Obviously there's a whole lot more code to make all of this work but I feel that getting this method structured properly is 1/2 of the solution; the other half would be how to write the Unit Test code using XUnit & Moq.

    So I was all excited until I realized that this method still had the dependency of LibGit2Sharp, which constitutes much of the code in the middle of it.  While I'm confident that LibGit2Sharp will forever (or for a very long time) be what's called, I simply don't understand how to move forward from here.

    Here are some immediate questions:

    1. Is it correct to leave this code as is and simply have a dummy Git repo that gets created & destroyed with each set of unit tests?
    2. If, in fact, the LibGit2Sharp code also needs to get refactored then how can a unit test for that code ever be written using Moq?  In other words, that specific code which interacts with LibGit2Sharp is what really most needs to get tested.  If it's replaced with some generic code that can work with Moq then isn't the whole purpose of the Unit Tests diminished?

    Once again, forgive my naivety with this stuff.  I'm still learning and all of this refactoring of perfectly working code seems counter productive.  Yet it's demanded of me that Unit Tests be built.

    All insight is appreciated!

    Robert

    Wednesday, December 28, 2016 1:44 AM

All replies

  • User-94355476 posted

    Following up on my original post, two interesting things have come to light:

    1. I carefully studied the many tests employed in LibGit2Sharp: https://github.com/libgit2/libgit2sharp  It appears that most of them create a temporary Git repo, which then gets removed after all of the tests are complete.  This makes sense to me because they're actually testing the logic in (or in my case, "that deals with") the LibGit2Sharp library.  Put another way, they're not approximating what would be returned by a Moq representation of LibGit2Sharp.  I do accept that this might disqualify them from being pure "unit tests" but rather make them "integration tests".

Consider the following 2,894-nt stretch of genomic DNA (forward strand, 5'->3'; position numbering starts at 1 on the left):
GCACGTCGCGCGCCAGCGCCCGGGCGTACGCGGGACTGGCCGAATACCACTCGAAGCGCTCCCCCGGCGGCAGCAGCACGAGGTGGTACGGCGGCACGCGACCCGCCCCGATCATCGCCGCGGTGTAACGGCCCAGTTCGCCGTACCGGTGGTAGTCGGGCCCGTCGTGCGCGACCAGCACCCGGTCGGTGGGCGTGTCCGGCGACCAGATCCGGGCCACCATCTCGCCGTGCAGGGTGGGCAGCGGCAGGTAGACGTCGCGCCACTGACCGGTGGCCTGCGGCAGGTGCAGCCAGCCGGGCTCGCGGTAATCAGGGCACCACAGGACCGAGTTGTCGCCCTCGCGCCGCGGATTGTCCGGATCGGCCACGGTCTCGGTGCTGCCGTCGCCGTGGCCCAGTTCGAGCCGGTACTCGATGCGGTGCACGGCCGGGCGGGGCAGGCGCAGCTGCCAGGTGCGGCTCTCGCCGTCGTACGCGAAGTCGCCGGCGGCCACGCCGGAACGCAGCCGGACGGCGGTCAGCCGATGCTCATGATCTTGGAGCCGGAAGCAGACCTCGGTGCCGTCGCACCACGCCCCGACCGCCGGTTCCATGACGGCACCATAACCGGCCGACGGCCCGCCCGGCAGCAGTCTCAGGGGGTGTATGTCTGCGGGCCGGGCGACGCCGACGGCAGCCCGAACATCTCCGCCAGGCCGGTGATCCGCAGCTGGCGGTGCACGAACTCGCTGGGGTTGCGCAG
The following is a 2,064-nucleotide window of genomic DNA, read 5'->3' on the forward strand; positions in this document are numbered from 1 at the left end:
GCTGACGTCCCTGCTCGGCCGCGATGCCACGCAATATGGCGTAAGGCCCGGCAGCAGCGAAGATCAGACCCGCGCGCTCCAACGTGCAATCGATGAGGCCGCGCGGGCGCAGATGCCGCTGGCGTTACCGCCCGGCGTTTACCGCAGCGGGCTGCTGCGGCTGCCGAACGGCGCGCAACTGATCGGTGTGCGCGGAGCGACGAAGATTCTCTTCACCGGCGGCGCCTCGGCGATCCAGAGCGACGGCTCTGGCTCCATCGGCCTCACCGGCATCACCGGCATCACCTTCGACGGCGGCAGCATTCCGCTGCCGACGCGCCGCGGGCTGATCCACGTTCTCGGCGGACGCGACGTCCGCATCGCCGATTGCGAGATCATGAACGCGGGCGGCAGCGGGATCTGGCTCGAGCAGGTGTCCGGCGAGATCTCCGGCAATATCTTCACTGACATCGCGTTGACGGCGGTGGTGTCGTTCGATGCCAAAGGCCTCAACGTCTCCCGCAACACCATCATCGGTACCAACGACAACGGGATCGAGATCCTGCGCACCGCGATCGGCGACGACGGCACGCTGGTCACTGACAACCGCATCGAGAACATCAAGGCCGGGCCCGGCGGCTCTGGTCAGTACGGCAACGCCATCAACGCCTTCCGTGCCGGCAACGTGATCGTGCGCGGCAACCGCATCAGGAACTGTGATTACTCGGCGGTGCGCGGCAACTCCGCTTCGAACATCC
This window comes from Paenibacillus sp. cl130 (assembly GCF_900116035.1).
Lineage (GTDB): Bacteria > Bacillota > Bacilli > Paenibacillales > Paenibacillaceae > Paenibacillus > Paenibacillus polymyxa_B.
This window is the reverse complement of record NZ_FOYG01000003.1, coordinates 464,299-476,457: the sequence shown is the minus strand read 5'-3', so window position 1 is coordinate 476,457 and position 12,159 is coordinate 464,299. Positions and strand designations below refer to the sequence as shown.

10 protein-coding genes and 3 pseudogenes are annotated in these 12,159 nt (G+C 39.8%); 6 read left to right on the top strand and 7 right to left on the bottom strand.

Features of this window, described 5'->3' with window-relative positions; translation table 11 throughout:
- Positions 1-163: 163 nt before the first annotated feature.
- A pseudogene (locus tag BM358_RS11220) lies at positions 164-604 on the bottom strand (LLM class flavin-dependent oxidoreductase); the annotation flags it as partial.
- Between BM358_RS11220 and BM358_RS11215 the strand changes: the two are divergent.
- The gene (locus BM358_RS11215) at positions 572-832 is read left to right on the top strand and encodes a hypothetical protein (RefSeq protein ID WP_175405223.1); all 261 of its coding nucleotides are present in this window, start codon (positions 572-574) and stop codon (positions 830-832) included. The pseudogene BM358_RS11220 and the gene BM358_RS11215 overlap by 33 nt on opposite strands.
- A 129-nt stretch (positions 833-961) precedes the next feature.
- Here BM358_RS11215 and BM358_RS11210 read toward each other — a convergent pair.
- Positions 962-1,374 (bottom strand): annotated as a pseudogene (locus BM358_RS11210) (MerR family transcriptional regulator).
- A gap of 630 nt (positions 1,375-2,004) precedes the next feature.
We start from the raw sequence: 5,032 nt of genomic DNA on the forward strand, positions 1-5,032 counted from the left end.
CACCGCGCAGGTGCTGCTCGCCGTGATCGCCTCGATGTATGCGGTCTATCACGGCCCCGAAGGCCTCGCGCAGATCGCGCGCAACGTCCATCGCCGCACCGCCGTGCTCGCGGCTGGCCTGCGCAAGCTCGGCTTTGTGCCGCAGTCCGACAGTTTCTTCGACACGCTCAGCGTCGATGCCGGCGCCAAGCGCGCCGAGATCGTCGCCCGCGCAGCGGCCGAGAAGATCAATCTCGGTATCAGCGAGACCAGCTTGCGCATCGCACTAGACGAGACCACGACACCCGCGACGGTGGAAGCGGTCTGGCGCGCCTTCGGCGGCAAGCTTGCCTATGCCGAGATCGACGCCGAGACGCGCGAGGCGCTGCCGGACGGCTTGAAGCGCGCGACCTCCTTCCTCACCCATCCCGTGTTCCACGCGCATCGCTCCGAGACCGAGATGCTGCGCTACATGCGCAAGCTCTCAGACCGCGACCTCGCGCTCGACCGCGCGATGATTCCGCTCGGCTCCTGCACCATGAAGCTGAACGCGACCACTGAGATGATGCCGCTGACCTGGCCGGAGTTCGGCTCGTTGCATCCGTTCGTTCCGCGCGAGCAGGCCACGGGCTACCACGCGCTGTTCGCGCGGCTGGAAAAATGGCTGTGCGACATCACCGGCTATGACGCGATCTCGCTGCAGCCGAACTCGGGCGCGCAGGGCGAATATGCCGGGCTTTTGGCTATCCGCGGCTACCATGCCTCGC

2. I followed this article by Mike Wasson, who is the author who clued me in to use the OWIN Web Api approach in the first place (rather than Web Hosting).  His approach is to simply reference the Web Api project from the test project and then perform calls back to it.  Using this approach, I just successfully wrote my first test:
            [Fact]
            public void GetAllFilesInRepo()
            {
                // Arrange
                ILogger logger = new FileLogger();
                IFileHandler fileHandler = new FileHandler();
    
                var controller = new Controllers.FilesController(logger, fileHandler);
                controller.Request = new HttpRequestMessage();
                controller.Configuration = new HttpConfiguration();
    
                // Act
                var response = controller.GetAllFiles("TestRepo", "MainRepo");
    
                // Assert
                var result = response.Content.ReadAsAsync<IEnumerable<File>>().Result;
                Assert.Equal(result.Count(), 5);
            }

    I carefully stepped through the code in both the test and in the endpoint method that is called.  It makes sense to me what's going on and the test passed.

    I'd love to hear from the experts out there, to see if the approach I've used is flawed or the conclusions I've drawn are incorrect.  The one caveat is that I'm looking for input from more of a pragmatic production perspective than a pure computer science one.

    Thank you!

    Wednesday, December 28, 2016 4:14 AM